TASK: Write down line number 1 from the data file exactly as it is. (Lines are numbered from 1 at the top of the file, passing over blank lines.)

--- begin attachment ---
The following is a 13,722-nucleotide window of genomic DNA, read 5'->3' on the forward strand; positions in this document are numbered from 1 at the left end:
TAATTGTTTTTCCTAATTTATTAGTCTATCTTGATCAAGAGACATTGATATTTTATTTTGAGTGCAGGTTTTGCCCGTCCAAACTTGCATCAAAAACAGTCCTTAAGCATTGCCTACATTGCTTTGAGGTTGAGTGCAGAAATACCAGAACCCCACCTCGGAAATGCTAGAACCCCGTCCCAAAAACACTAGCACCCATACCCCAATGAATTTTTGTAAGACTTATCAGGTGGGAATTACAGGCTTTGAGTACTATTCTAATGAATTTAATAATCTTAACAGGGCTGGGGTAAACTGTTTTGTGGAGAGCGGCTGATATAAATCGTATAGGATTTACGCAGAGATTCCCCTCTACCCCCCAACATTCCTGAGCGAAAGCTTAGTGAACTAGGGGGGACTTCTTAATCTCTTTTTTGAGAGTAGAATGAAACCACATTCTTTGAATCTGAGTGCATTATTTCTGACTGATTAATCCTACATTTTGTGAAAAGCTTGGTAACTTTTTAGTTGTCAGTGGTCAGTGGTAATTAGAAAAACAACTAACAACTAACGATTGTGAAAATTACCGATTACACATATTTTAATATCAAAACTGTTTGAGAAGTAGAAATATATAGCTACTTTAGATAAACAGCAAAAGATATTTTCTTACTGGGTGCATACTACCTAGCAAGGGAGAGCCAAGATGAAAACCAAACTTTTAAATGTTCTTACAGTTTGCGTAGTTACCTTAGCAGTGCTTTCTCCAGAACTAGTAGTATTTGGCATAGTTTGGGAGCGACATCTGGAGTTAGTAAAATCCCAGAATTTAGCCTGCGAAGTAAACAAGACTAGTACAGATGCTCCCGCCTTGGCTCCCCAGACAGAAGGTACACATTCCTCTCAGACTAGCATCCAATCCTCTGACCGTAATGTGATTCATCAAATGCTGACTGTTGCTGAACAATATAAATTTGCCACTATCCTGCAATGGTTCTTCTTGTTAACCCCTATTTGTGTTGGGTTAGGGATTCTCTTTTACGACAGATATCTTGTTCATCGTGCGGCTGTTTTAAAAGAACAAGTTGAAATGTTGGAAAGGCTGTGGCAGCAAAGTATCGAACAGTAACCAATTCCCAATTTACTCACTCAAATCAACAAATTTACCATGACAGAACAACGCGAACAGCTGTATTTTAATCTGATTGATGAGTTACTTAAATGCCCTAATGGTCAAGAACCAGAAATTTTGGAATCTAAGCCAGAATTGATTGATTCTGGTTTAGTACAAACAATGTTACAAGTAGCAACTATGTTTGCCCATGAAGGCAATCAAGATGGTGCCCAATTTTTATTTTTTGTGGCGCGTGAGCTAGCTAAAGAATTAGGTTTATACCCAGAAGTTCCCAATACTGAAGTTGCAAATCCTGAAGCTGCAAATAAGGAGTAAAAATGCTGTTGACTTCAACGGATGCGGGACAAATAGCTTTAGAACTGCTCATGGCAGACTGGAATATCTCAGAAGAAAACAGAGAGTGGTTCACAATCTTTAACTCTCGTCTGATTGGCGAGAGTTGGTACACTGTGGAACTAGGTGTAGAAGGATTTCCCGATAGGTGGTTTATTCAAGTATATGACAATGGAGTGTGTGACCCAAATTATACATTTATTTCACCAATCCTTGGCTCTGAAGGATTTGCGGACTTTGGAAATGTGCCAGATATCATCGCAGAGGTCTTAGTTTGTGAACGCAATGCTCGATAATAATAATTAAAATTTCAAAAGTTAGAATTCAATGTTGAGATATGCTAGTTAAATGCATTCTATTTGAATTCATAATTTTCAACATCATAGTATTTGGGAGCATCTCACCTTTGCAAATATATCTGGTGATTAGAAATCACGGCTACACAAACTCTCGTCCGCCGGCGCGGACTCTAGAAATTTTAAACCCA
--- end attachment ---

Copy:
The following is a 13,722-nucleotide window of genomic DNA, read 5'->3' on the forward strand; positions in this document are numbered from 1 at the left end: